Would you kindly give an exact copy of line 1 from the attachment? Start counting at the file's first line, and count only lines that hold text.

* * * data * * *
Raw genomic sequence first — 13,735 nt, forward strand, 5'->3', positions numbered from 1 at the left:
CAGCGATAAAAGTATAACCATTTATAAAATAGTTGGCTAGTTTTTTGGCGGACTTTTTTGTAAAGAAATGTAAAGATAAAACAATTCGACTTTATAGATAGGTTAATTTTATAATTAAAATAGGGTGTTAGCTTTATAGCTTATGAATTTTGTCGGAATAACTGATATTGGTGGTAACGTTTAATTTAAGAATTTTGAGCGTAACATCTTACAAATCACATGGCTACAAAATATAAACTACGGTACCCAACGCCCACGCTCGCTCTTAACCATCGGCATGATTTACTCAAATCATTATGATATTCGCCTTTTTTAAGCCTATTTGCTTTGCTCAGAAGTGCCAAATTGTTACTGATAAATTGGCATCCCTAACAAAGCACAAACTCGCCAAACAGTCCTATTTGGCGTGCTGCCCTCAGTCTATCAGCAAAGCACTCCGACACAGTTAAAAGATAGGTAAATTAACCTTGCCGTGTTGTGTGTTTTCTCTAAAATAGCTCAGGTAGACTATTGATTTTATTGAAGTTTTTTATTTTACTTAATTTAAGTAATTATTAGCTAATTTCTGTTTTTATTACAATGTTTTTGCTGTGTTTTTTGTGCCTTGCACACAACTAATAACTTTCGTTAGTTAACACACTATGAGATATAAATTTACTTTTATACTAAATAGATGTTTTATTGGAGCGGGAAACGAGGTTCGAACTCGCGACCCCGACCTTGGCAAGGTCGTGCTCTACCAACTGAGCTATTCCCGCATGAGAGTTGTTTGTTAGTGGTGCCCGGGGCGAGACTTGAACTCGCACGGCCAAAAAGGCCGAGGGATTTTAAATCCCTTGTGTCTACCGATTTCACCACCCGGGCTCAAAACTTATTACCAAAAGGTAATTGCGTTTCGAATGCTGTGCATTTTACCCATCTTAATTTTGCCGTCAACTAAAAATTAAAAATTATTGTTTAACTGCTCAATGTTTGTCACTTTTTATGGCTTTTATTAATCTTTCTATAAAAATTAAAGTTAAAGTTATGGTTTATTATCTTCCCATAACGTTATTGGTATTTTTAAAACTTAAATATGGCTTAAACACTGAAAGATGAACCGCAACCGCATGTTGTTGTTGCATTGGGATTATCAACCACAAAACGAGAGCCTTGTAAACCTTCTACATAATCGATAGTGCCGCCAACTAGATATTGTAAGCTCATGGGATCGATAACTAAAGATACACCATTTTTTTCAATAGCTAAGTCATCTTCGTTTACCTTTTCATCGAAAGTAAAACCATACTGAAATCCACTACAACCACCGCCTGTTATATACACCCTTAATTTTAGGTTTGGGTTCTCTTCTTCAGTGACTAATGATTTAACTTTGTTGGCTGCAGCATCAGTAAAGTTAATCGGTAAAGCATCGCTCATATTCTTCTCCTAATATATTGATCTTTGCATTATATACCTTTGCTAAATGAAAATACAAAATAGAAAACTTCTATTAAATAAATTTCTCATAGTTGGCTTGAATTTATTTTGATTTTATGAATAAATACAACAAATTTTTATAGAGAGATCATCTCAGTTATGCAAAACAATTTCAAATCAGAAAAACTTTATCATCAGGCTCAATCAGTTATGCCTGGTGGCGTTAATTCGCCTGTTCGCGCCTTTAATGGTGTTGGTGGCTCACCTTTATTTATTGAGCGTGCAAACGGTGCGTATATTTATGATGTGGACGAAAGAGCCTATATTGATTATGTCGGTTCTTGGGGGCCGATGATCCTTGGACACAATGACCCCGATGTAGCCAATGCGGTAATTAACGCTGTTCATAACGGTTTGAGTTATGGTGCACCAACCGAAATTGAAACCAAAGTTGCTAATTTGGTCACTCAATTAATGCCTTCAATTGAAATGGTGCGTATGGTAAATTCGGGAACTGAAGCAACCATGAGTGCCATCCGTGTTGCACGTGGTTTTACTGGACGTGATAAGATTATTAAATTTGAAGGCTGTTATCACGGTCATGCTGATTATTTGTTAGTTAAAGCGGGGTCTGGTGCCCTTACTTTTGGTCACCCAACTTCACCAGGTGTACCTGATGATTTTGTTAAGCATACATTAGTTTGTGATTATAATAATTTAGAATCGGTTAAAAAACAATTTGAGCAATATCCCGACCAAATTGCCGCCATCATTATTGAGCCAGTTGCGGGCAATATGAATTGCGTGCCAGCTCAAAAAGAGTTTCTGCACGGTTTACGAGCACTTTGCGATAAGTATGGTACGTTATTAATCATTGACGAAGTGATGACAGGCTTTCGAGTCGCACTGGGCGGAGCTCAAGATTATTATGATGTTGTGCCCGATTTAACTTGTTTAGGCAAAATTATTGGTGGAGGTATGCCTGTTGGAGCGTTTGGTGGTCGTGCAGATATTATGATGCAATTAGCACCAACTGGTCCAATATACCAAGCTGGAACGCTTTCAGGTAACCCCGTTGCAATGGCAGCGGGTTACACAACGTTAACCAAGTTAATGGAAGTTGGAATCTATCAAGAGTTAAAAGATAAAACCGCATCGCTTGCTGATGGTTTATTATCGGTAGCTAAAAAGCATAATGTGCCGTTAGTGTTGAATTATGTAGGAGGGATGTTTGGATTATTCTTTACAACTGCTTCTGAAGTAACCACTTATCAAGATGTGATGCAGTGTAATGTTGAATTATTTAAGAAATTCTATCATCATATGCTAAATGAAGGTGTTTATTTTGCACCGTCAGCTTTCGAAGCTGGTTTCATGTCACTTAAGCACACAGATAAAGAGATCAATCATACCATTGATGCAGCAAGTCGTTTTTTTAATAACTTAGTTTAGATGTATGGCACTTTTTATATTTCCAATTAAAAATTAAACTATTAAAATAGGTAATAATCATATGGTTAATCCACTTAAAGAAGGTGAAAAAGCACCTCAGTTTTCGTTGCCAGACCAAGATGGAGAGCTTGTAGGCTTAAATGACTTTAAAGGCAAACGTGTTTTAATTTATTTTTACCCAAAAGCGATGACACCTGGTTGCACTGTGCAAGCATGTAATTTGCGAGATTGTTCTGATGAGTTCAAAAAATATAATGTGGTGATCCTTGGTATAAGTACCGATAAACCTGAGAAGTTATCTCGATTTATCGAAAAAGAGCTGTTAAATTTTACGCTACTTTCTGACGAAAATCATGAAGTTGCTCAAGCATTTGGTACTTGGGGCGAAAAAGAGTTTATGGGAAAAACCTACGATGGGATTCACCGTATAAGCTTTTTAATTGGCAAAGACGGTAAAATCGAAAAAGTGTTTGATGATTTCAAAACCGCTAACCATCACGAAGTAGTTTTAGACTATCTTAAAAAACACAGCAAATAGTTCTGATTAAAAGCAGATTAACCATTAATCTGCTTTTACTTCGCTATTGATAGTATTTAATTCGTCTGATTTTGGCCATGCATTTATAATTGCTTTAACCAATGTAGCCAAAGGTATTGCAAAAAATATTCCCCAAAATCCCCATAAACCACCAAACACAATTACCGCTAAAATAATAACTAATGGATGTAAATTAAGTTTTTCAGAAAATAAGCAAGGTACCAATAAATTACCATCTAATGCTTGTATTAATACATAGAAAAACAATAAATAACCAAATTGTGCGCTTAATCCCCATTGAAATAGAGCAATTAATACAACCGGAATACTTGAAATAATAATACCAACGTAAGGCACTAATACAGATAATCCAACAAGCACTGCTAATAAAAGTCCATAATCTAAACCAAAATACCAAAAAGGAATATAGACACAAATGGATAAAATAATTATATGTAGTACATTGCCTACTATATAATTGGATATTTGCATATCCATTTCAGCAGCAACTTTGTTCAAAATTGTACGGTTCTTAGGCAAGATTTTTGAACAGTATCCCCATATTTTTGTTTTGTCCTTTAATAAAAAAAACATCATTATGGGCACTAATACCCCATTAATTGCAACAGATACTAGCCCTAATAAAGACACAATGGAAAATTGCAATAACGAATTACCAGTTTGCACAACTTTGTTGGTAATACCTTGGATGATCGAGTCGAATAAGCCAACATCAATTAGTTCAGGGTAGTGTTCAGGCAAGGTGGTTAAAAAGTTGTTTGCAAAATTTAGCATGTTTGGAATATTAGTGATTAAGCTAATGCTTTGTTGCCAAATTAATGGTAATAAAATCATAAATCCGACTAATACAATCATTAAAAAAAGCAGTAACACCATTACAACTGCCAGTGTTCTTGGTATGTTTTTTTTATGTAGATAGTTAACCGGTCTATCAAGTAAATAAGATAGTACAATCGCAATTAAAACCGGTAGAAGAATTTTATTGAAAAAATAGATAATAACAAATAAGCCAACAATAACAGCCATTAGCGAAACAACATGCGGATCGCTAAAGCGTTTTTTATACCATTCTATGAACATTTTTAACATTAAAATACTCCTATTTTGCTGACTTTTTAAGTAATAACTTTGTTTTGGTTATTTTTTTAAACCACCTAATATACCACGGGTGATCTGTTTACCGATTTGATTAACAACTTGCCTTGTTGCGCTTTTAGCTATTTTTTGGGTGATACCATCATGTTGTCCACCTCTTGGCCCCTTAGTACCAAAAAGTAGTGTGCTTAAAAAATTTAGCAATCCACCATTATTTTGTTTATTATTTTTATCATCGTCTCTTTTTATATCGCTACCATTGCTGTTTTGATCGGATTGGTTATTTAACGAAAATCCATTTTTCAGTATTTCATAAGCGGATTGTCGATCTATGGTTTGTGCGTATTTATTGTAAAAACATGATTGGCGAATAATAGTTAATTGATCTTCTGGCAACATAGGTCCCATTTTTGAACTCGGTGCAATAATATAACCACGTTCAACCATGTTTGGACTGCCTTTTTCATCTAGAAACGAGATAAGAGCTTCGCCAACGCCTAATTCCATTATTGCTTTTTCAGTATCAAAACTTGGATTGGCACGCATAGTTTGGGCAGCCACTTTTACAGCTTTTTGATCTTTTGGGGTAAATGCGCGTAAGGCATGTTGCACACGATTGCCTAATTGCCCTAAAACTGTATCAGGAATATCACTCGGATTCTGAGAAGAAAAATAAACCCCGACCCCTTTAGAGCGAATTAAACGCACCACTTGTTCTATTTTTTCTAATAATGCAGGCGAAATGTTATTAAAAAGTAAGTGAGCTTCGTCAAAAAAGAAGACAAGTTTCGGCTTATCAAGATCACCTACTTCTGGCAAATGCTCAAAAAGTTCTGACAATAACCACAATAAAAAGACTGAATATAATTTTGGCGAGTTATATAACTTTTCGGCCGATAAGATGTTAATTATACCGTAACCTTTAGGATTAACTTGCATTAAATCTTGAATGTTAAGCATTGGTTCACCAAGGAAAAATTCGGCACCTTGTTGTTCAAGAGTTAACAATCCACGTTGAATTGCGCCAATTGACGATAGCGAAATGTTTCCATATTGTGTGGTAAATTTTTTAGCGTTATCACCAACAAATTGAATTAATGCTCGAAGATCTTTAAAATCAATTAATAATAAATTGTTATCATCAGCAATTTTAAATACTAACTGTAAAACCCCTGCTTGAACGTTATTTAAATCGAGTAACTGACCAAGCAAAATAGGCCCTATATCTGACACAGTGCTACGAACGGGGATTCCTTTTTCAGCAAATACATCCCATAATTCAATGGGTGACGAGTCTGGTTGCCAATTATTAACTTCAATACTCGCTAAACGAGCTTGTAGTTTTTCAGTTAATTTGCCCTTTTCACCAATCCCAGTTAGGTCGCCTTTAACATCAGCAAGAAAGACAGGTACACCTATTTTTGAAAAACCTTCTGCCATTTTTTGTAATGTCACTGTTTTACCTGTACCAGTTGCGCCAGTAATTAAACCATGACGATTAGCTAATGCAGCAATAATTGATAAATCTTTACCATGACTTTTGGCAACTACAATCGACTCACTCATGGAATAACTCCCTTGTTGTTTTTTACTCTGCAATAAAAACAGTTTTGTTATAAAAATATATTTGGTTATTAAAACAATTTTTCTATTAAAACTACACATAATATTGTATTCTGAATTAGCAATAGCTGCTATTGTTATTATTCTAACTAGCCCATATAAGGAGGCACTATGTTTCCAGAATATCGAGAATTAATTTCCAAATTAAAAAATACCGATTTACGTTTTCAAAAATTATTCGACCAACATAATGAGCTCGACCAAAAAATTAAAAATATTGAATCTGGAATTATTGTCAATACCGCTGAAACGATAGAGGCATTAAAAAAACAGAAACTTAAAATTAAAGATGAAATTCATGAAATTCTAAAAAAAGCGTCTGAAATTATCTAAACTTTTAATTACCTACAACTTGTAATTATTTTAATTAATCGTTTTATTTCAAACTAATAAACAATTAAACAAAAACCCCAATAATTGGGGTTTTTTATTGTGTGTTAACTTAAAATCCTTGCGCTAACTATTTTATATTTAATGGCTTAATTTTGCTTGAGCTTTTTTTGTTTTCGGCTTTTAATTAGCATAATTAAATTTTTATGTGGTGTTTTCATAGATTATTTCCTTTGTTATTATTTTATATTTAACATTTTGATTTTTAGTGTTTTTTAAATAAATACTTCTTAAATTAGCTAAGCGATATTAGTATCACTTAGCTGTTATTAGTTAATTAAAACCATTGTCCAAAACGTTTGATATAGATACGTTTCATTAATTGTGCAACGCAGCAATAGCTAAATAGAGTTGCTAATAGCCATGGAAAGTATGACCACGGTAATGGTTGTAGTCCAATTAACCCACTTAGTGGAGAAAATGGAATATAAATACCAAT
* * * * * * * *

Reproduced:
Raw genomic sequence first — 13,735 nt, forward strand, 5'->3', positions numbered from 1 at the left: